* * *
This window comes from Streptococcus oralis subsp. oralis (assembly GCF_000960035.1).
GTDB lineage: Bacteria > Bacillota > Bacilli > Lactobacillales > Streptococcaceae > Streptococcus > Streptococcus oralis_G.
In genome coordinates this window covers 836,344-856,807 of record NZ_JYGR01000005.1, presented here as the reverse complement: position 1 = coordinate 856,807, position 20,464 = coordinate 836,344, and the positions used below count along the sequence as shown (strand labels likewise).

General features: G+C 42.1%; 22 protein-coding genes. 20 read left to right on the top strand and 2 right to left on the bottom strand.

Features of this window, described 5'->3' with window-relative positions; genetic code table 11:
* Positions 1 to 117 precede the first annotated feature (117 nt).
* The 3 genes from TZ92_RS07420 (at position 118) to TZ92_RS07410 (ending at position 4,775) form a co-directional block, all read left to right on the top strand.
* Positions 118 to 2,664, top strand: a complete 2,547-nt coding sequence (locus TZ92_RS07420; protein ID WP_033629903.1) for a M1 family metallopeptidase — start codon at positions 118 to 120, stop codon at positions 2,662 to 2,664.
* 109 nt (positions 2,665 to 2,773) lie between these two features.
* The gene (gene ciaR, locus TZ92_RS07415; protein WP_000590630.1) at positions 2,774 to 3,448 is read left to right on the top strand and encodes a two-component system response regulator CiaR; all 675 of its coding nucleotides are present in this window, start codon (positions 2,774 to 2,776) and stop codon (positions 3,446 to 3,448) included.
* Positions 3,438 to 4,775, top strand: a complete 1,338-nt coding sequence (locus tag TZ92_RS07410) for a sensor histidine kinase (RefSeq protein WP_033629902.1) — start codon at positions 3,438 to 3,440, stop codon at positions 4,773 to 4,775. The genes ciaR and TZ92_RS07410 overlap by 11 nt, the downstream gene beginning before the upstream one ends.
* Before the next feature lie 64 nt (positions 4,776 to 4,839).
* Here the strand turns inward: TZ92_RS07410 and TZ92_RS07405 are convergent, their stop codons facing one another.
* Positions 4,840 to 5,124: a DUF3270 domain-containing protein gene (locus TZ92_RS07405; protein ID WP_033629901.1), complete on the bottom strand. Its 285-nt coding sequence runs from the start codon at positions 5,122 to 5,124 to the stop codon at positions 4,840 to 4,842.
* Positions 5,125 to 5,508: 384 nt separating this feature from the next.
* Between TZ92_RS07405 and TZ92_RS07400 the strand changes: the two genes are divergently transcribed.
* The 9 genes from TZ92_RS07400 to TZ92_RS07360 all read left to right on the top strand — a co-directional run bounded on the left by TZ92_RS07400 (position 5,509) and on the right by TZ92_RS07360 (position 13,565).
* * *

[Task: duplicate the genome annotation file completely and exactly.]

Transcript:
This window comes from Streptococcus oralis subsp. oralis (assembly GCF_000960035.1).
GTDB lineage: Bacteria > Bacillota > Bacilli > Lactobacillales > Streptococcaceae > Streptococcus > Streptococcus oralis_G.
In genome coordinates this window covers 836,344-856,807 of record NZ_JYGR01000005.1, presented here as the reverse complement: position 1 = coordinate 856,807, position 20,464 = coordinate 836,344, and the positions used below count along the sequence as shown (strand labels likewise).

General features: G+C 42.1%; 22 protein-coding genes. 20 read left to right on the top strand and 2 right to left on the bottom strand.

Features of this window, described 5'->3' with window-relative positions; genetic code table 11:
* Positions 1 to 117 precede the first annotated feature (117 nt).
* The 3 genes from TZ92_RS07420 (at position 118) to TZ92_RS07410 (ending at position 4,775) form a co-directional block, all read left to right on the top strand.
* Positions 118 to 2,664, top strand: a complete 2,547-nt coding sequence (locus TZ92_RS07420; protein ID WP_033629903.1) for a M1 family metallopeptidase — start codon at positions 118 to 120, stop codon at positions 2,662 to 2,664.
* 109 nt (positions 2,665 to 2,773) lie between these two features.
* The gene (gene ciaR, locus TZ92_RS07415; protein WP_000590630.1) at positions 2,774 to 3,448 is read left to right on the top strand and encodes a two-component system response regulator CiaR; all 675 of its coding nucleotides are present in this window, start codon (positions 2,774 to 2,776) and stop codon (positions 3,446 to 3,448) included.
* Positions 3,438 to 4,775, top strand: a complete 1,338-nt coding sequence (locus tag TZ92_RS07410) for a sensor histidine kinase (RefSeq protein WP_033629902.1) — start codon at positions 3,438 to 3,440, stop codon at positions 4,773 to 4,775. The genes ciaR and TZ92_RS07410 overlap by 11 nt, the downstream gene beginning before the upstream one ends.
* Before the next feature lie 64 nt (positions 4,776 to 4,839).
* Here the strand turns inward: TZ92_RS07410 and TZ92_RS07405 are convergent, their stop codons facing one another.
* Positions 4,840 to 5,124: a DUF3270 domain-containing protein gene (locus TZ92_RS07405; protein ID WP_033629901.1), complete on the bottom strand. Its 285-nt coding sequence runs from the start codon at positions 5,122 to 5,124 to the stop codon at positions 4,840 to 4,842.
* Positions 5,125 to 5,508: 384 nt separating this feature from the next.
* Between TZ92_RS07405 and TZ92_RS07400 the strand changes: the two genes are divergently transcribed.
* The 9 genes from TZ92_RS07400 to TZ92_RS07360 all read left to right on the top strand — a co-directional run bounded on the left by TZ92_RS07400 (position 5,509) and on the right by TZ92_RS07360 (position 13,565).